Forget the kitchen: these days natural oils are taking the bathroom vanity by storm as experts laud their use in everything from DIY hair masks to facial scrubs. But with so many options—Argan! Coconut! Almond! Jojoba!—we wondered, are all natural oils created equal? To find out, we broke down the differences and best uses for three of the most popular.
Coconut oil has been lauded by many as the answer to a seemingly endless list of beauty woes. Full of saturated fats and antioxidant-rich vitamin E, it makes a great natural moisturizer, especially for hair. Blogger Michelle Phan
recommends using it as an overnight hair mask. To apply, simply place it directly on strands, focusing on the ends but avoiding the roots if you have thin or oily hair. Leave on for 30 minutes, then rinse, or wrap hair in a towel and keep on overnight. A small dab of coconut oil can also be used on hair after styling to help prevent frizz and add shine.
Because it’s easily absorbed into skin, coconut oil also makes a great body moisturizer. When applied after a shower, it will help skin retain all the water it just absorbed (which makes sense—oil and water don’t mix, so water’s not likely to escape through oiled skin). As dermatologist Jeannette Graf told Allure
, "Coconut oil is made up of anti-inflammatory dietary fatty acids, which are important for skin health. When applied topically, it has wonderful moisturizing properties for the skin, increasing elasticity and emolliency.” To use, try simply using a spoonful directly on your skin in place of your normal lotion. Or, if that sounds too drastic, start by mixing some into your body wash.
Although the folks at Well + Good NYC
were skeptical of coconut oil’s suitability as a shaving cream replacement, Fashionista
blogger Cheryl Wischhover loved shaving with it, citing how much it helped the razor glide over her skin. The one drawback she found: it made the floor of her shower very slippery.
Additional uses: makeup remover, teeth whitener, antifungal hand and foot treatment
Argan oil—which is pressed from the kernels of the Moroccan argan tree—is the lightest of the three oils covered here, and as such, is very popular for use on the face. But while the oil is high in antioxidants, Yale University dermatologist Lisa M. Donofrio told the Wall Street Journal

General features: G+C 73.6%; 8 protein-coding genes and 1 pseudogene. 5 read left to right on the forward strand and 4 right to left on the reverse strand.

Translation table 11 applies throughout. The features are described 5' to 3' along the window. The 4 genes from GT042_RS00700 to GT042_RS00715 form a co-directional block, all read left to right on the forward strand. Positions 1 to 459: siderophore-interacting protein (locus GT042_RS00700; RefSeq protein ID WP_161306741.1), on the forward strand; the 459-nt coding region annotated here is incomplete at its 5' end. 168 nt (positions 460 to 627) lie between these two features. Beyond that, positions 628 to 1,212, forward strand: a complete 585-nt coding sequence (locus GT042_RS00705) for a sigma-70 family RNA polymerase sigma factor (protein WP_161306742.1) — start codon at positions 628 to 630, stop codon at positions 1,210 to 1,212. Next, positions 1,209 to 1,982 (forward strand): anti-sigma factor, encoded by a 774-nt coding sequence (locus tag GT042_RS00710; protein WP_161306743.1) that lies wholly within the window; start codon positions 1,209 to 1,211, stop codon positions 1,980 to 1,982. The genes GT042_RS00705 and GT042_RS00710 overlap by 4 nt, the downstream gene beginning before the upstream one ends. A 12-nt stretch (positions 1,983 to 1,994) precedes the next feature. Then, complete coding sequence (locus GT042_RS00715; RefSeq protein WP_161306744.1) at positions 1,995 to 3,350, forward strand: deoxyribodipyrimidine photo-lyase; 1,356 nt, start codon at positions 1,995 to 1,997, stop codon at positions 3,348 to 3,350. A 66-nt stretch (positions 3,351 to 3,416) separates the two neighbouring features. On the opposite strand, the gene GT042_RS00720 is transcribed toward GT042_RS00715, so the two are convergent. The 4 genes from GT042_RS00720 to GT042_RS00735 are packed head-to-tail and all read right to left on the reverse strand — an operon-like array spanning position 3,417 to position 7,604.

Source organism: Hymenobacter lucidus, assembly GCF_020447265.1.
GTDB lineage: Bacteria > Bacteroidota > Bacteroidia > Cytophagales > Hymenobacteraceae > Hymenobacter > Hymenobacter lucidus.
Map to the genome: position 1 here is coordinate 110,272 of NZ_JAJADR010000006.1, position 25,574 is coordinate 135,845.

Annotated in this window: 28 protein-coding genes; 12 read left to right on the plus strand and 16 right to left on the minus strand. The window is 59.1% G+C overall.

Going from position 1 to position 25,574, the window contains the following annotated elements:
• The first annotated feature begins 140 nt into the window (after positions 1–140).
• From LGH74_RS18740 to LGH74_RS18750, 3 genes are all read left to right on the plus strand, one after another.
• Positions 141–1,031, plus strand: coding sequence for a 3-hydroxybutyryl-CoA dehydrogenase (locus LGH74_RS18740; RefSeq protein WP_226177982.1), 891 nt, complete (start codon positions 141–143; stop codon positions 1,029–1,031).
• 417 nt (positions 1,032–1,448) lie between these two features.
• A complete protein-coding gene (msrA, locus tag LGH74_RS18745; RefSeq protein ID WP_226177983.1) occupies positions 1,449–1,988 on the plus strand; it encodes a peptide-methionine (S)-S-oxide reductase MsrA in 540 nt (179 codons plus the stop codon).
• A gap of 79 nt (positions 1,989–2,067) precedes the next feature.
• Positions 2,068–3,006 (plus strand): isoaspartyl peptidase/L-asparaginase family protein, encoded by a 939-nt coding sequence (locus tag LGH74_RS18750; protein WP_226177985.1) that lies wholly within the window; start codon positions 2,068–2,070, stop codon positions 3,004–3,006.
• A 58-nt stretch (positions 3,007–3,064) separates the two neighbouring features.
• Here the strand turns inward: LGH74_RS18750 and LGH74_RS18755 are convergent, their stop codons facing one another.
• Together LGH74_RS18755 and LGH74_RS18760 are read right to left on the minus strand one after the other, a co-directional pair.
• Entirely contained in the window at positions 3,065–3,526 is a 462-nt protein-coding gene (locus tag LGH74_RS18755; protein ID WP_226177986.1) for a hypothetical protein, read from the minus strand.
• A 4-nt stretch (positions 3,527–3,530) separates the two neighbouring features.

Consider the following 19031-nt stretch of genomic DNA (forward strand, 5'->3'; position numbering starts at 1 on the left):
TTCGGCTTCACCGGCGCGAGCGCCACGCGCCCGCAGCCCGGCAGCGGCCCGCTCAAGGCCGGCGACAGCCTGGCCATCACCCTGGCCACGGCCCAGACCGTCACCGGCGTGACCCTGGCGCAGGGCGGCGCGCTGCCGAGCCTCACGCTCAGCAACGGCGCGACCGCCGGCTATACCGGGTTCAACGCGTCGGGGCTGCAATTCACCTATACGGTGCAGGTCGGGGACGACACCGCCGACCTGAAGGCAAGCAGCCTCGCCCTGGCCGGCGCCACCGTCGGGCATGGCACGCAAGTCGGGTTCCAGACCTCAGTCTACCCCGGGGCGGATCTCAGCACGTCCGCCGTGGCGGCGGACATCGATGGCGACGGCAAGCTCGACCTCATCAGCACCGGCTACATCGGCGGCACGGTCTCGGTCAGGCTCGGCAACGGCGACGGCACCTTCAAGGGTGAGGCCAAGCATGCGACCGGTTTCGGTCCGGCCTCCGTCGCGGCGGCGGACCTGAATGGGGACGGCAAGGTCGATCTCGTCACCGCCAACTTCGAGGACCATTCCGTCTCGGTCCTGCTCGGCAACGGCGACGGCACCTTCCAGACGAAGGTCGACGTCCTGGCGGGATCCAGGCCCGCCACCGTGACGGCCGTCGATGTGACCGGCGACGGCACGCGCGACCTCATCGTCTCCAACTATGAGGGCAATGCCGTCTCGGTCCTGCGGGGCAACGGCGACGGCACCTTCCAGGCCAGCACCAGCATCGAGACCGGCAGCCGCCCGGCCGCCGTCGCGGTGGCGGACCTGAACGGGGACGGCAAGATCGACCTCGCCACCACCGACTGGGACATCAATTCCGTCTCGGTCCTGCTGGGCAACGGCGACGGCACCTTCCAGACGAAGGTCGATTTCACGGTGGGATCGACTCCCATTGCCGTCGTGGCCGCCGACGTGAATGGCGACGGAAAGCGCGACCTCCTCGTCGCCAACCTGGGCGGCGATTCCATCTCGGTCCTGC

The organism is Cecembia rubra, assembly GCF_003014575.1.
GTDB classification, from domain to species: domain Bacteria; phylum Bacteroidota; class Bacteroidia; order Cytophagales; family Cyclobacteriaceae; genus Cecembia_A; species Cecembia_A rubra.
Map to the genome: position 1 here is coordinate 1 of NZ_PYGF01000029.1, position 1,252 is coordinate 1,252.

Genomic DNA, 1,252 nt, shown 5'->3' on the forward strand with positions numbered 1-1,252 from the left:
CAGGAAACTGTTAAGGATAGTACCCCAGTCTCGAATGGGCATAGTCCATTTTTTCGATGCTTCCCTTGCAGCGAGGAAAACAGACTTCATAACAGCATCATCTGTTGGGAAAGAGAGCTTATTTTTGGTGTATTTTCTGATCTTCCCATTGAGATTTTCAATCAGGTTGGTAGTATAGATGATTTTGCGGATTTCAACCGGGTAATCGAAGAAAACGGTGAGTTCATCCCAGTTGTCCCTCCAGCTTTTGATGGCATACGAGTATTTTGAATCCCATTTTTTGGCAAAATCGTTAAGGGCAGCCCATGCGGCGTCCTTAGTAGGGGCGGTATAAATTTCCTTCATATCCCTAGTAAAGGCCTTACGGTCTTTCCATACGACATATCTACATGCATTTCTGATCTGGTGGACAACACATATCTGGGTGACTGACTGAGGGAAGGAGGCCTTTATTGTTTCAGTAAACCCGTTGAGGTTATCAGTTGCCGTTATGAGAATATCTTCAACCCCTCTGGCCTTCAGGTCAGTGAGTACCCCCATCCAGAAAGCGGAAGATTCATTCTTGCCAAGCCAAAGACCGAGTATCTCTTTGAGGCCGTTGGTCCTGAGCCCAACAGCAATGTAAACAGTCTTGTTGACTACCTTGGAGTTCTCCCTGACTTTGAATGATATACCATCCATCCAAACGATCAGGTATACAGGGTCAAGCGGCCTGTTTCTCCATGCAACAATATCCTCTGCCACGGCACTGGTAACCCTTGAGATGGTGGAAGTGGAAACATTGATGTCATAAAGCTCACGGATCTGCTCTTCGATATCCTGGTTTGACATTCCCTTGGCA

that doesn’t necessarily make it a magic anti-aging ingredient. “Oils don’t get past the surface of the skin. They just sit there,” she said, pointing out that the oil wouldn’t penetrate the skin deeply enough to improve it on a cellular level.
That being said, many experts still recommend argan oil as a facial moisturizer. Argan oil is a dry oil, which means it is less greasy and absorbs easily into skin, leaving a matte finish. The blog MindBodyGreen
recommends massaging it on the face and neck before bed or making a DIY face mask by mixing it with lemon juice, greek yogurt, and honey.
Argan oil can also help combat breakouts. By treating your skin with oil, you essentially trick it into producing less oil of its own, which helps cut down on the production of sebum. Use it as a preventative treatment by applying to the whole face or spot treat pimples by dabbing some on with a cotton ball.
Additional uses: toner, callus softener, hair shine serum, frizz tamer
According to Glamour
, the sterols—or natural plant fats—in avocado oil are exceptional for soothing skin irritations. But its richness makes it less than ideal for use on the face, as it may cause breakouts.
Hair and Scalp Treatment
Avocado oil is most popular as a hair treatment; avocado is loaded with vitamin E and protein, making it a good remedy for weak or damaged strands. The unsaturated fats also help strengthen hair—while adding moisture and shine—and the vitamins and minerals are great for nourishing a dry, itchy scalp. Woman’s Day
recommends this simple recipe: take half a mashed avocado and massage it into clean, damp hair. Rinse after 15 minutes, and apply every two weeks to reduce frizz and boost shine.
Additional uses: under-eye cream replacement